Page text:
Dual-purpose solar makes a greater impact


Environmental Social Governance (ESG) may have been used first in a 2004 report titled “Who Cares Wins”, which was a joint initiative of financial institutions spearheaded by the United Nations. The thought behind ESG is that there is much value far behind financial advancement in focusing on sustainability throughout an organization. The three pillars can be defined this way:

  • The environmental pillar focuses on the making positive impact on the environment. Examples include climate change, greenhouse gas emissions, biodiversity, deforestation, pollution, energy efficiency and water management.
  • The social pillar focuses on people and relationships not only within the workplace but also in regard to customers. Diversity, equity and inclusion movements fall under the social pillar.
  • The governance pillar focuses on modern day organizational governance, which can include the makeup of the board, cyber security practices, executive compensation, and the prevention of bribery and corruption.

BlueWave is certified B Corp based in Boston, Mass, that was recently acquired by Axium Infrastructure, an infrastructure investment management firm with a North American renewables portfolio.  BlueWave has long believed in responsible development and is driven by strong adherence to ESG. In fact, BlueWave earned a top score in the Governance Impact Area of B Lab’s Impact Assessment, earning the company a spot on the list of the 2022 Best for the World B Corporations.  Axium is also committed to integrating ESG throughout its project development and management process. The acquisition enables BlueWave to build, own and manage projects within its development portfolio.

“We feel incredibly lucky to have landed with such as well-aligned partner from a values perspective. This will enable BlueWave to transition from what is primarily a develop-and-sell model to a develop, build, own and operate model,” said Trevor Hardy, co-founder and CEO of BlueWave.

And while BlueWave was the first company to complete a community solar project in the state of Massachusetts, it recently spun off its community solar servicing business as Perch Energy. BlueWave still plans to develop, own and operate community solar projects and work with partners like Perch to acquire and manage the customers.


BlueWave was the developer of an agrivoltaic installation in the state of Maine. The 4.2 MW solar project, which is owned and operated by NaviSun, is built on a 10-acre blueberry farm, providing protection for the crops, while also serving as a pilot project. The project was developed by BlueWave, which worked with CS Energy, the EPC partner, and Navisun, the owner operator, and University of Maine, the research partner to create a pilot program in which they are studying solar construction techniques as well as ways of harvesting blueberries that are grown among solar panels.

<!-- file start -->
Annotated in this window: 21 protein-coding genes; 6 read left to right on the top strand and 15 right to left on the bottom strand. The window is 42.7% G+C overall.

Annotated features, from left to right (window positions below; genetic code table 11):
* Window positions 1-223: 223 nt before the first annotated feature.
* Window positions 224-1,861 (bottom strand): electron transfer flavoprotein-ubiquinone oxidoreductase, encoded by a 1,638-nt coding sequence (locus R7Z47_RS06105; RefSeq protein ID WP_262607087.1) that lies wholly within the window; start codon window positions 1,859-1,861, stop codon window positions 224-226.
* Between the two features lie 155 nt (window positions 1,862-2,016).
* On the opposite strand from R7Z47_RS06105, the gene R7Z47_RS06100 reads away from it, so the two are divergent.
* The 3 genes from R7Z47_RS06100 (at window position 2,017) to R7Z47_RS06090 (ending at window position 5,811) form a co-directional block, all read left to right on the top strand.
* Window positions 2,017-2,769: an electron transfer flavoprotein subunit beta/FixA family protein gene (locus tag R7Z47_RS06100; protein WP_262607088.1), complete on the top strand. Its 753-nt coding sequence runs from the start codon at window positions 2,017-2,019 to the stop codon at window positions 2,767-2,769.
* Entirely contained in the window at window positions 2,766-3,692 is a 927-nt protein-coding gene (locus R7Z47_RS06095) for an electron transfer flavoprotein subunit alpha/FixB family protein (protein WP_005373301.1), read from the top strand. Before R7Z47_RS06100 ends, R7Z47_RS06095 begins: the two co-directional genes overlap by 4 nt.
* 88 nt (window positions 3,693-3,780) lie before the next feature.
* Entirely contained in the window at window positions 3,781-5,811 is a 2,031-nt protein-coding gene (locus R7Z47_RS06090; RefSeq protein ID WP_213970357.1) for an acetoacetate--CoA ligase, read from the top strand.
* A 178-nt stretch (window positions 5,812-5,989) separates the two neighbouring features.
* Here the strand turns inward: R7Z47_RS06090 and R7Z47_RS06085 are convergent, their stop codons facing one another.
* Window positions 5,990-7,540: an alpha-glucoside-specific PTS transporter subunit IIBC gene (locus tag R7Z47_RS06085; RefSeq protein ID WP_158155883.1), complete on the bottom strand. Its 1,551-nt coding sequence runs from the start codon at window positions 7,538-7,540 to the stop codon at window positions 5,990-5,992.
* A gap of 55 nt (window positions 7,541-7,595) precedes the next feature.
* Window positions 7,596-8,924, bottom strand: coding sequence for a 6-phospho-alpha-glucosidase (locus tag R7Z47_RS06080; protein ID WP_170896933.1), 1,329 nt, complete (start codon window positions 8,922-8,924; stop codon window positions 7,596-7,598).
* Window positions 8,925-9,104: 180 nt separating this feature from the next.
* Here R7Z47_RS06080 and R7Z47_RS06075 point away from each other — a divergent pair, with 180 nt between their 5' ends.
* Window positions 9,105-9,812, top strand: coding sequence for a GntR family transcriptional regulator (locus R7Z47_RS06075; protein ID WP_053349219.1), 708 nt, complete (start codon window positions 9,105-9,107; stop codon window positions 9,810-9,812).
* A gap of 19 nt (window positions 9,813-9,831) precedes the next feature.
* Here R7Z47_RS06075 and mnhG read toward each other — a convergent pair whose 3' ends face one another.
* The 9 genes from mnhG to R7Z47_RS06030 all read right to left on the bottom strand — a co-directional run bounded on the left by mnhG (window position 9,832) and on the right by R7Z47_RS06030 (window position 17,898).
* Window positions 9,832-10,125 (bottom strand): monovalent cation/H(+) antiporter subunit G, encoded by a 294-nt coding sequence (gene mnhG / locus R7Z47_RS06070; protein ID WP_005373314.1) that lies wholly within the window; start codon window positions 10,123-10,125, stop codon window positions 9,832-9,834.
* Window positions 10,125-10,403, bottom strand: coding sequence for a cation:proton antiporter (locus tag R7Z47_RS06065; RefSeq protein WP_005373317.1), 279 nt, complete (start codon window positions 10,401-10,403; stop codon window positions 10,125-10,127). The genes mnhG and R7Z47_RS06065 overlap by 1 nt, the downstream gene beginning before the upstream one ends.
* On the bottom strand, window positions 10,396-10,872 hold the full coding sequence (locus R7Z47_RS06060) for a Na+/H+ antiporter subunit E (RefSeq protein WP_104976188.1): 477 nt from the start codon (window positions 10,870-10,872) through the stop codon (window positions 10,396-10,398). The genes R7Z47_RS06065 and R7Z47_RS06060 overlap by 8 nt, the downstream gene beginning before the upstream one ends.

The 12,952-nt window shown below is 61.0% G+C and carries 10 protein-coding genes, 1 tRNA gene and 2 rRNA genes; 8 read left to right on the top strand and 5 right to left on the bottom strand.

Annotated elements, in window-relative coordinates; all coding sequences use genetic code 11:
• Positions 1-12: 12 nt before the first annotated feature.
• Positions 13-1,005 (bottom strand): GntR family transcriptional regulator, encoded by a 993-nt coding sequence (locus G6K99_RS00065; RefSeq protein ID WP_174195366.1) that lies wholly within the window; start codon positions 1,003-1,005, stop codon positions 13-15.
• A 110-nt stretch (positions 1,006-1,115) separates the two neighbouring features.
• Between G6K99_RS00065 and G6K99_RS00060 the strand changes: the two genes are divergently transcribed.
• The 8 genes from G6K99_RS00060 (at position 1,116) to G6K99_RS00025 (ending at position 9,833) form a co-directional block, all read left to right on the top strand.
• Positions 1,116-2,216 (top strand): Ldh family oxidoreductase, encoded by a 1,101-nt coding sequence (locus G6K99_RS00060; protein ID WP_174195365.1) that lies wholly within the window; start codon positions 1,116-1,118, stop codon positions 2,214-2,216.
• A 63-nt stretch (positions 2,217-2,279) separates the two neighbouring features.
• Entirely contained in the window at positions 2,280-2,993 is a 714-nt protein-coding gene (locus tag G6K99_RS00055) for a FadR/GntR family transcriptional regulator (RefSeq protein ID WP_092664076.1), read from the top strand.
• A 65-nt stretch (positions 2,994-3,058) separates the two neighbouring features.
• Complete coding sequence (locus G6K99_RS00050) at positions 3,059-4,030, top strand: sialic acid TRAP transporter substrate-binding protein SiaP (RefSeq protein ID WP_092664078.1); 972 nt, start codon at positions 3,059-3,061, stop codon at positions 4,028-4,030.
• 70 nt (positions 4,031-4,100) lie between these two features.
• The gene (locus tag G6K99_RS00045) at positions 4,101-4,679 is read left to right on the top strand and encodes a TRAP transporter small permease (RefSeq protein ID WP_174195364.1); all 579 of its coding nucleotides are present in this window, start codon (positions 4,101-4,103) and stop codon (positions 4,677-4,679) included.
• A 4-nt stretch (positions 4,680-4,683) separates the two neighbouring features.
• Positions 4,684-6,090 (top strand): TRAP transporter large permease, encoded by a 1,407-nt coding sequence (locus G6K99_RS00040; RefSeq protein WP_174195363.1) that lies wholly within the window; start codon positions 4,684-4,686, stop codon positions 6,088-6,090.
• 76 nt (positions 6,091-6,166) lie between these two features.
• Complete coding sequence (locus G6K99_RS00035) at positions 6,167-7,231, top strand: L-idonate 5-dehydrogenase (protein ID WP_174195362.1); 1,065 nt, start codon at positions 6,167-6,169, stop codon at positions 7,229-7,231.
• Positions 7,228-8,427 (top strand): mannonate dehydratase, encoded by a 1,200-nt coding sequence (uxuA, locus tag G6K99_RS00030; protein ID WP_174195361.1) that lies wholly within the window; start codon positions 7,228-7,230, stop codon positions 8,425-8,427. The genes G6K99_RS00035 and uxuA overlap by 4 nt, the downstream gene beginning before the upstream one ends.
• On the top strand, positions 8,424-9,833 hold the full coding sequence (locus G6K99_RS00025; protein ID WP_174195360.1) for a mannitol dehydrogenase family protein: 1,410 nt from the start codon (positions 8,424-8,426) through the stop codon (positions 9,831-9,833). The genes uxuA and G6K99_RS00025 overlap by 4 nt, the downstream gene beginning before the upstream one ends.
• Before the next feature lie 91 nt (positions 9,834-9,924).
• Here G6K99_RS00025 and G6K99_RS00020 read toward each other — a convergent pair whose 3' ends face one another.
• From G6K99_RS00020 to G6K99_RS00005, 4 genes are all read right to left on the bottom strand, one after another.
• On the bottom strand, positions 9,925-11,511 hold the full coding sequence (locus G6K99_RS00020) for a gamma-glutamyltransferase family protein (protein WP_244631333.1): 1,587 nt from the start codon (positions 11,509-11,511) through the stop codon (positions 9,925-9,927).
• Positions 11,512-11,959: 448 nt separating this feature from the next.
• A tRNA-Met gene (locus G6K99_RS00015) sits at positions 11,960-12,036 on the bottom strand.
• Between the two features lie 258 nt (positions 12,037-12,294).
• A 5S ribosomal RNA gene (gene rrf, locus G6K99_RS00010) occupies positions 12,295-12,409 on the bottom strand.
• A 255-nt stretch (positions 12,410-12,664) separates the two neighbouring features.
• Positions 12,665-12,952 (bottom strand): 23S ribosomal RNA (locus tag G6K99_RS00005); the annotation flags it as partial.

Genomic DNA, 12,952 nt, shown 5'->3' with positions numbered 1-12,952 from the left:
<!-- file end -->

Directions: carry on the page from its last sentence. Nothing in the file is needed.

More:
Floating solar

Another example of dual use is the development of floating solar or floatovoltaics. In July of 2021 BlueWave entered into a joint venture agreement with Ciel et Terre, the world’s leading floatovoltaics company, to develop floating solar projects in Massachusetts and other markets in the Northeast. BlueWave sees great opportunity in developing solar on man-made ponds and reservoirs, as it solves land-use problems while providing ecological benefits to the water resources where the system is located. In 2018, the National Renewable Energy Laboratory estimated that installing floating solar on the more than 24,000 man-made U.S. reservoirs could generate about 10% of the nation’s annual electricity production. Ciel et Terre has about 22 floating solar projects installed in the United States to date totally around 28 MW, with about 62 MW in various states of engineering and hundreds of MWs in various stages of development.

A dual use future

BlueWave is looking to expand its dual-use projects and prioritizes working with communities and individual farmers in finding the best use for their land. Hardy also noted that providing clean energy to low-to-middle income people is another major focus for BlueWave as one of the company’s ESG missions is to ensure that renewables are accessible to absolutely everyone. BlueWave also sees stand-alone battery storage as one of the most interesting dynamics in the market right now, and one that Hardy sees as vital to accelerating the energy transition. “To be part of a team where we are lucky enough to be in the right place at the right time and be very much the proactive participant in that transition is incredibly exciting” Hardy concluded.

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